Vaginal Cancer Pictures
Vaginal cancer is only one of several types of cancers of the female reproductive organ. It is a rare cancer that occurs within the vaginal tissue. There are only about 2,000 reported cases in the US each year. Along with vulvar cancer, vaginal cancer account for less than 7% of all cancers of the female reproductive organ. It is more common for cancer to start in other organs (such as the cervix, uterus, rectum, or bladder) and then spread to the vagina.
Vaginal cancer develops very slowly over several years as pre-cancer in the cells of the tube connecting the uterus to the outer genitals. This is sometimes referred to as the birth canal. Precancerous cells are cells that are abnormal but still benign.
There are four main types of vaginal cancer of which two make up 85% of all cases. About 70% of primary vaginal cancers start in skin cells called squamous cells and 15% develop in gland cells called adenocarcinoma. The two less common are melanoma which occurs on the lower or outer vagina, and sarcomas which begin in cells of bones, muscles, or tissue inside the vaginal walls.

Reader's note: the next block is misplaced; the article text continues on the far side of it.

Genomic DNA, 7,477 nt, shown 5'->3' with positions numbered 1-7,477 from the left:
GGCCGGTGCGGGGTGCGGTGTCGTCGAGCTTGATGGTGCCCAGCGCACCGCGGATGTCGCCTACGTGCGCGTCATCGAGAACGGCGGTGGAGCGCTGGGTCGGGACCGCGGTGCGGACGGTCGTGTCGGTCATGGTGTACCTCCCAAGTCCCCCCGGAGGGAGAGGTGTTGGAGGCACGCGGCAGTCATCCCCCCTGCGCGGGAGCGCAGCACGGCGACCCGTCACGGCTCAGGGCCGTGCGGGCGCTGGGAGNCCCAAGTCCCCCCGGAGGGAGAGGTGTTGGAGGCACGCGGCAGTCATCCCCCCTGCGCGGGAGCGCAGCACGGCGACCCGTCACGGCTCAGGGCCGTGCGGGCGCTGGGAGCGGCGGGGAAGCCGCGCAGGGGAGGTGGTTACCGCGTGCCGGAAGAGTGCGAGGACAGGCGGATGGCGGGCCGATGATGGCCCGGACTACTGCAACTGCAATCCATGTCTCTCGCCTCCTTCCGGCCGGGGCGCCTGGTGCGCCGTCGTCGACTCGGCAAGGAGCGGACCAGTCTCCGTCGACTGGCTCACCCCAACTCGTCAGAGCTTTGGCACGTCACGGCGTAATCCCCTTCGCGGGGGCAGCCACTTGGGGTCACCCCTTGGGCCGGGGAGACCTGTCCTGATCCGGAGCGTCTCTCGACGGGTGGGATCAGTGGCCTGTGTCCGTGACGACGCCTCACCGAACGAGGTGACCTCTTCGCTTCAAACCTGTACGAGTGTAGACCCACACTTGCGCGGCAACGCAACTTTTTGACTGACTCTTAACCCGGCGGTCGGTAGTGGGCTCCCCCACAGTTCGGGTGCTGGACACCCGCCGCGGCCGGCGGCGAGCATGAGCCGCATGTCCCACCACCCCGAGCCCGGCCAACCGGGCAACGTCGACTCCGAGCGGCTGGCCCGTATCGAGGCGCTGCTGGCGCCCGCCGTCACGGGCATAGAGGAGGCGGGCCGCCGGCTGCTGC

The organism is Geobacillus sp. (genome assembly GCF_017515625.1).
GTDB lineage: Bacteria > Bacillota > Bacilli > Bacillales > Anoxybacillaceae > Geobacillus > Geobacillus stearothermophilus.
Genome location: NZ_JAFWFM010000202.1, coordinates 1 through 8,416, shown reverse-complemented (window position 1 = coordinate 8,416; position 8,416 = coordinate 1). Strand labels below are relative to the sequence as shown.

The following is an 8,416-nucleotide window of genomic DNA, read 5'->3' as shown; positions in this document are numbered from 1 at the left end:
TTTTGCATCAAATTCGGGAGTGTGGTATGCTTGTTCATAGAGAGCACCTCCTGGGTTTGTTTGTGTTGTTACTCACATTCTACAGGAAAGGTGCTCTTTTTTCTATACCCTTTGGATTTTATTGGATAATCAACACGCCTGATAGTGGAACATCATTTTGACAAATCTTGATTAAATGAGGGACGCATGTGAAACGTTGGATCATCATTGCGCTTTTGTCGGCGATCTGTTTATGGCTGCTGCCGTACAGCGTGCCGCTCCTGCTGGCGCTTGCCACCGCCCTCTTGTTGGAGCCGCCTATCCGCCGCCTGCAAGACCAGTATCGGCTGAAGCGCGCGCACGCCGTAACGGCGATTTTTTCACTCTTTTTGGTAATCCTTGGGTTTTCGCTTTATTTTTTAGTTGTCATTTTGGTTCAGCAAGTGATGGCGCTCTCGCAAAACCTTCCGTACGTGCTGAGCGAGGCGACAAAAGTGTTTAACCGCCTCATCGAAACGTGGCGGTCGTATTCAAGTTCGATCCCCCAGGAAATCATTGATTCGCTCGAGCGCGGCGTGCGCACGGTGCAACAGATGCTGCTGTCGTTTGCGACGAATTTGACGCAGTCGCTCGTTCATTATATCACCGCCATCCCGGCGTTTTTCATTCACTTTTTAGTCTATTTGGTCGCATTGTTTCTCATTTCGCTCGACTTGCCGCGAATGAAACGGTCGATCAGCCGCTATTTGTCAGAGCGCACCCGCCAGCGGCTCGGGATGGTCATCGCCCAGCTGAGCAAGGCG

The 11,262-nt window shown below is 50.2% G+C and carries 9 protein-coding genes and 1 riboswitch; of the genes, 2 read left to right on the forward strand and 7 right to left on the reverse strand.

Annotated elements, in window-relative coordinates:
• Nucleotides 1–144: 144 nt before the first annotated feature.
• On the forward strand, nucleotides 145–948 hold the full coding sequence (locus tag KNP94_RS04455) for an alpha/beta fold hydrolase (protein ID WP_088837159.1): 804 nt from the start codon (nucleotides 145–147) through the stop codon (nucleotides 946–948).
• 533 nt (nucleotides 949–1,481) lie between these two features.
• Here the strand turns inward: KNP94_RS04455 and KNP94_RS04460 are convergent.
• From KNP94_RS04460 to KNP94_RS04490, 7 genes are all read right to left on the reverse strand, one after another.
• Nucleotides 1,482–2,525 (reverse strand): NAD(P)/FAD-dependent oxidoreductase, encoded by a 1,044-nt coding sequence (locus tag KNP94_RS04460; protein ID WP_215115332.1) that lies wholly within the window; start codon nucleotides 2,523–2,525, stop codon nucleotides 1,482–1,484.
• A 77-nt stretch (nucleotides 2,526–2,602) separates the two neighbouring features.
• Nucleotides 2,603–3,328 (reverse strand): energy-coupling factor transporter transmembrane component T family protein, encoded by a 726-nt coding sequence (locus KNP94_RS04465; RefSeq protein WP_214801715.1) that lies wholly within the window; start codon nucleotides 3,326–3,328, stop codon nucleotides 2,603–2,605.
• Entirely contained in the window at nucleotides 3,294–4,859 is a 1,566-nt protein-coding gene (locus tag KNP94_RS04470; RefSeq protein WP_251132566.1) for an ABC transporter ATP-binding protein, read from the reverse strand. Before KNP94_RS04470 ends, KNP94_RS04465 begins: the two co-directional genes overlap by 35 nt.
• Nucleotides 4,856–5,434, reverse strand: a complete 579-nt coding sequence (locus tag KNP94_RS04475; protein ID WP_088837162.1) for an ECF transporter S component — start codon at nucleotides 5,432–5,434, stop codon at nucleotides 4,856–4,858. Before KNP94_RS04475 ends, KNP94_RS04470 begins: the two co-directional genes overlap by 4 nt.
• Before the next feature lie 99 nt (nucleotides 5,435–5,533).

Vaginal cancer often does not cause early symptoms and may be found during a routine pelvic exam and Pap smear.
Symptoms to watch for include: infection, redness, pain, warm sensations, swelling, fever, pain in the pelvis, back or leg, leg swelling, chronic cough, and/or abnormal vaginal bleeding.
Vaginal cancer can be treated and often cured. Treatment is most effective when the cancer is located only on the vagina and has not spread to any other parts of the body.
Treatment for vaginal cancer can be local or systemic. Local treatments remove, destroy, or manage the cancer in a certain location. Surgery and radiation are local treatments and are the most commonly used to treat vaginal cancer. Systemic treatments are used to destroy or control cancer cells throughout the whole body. Chemotherapy is a systemic treatment that may be may be used as just one treatment or a combination of treatments.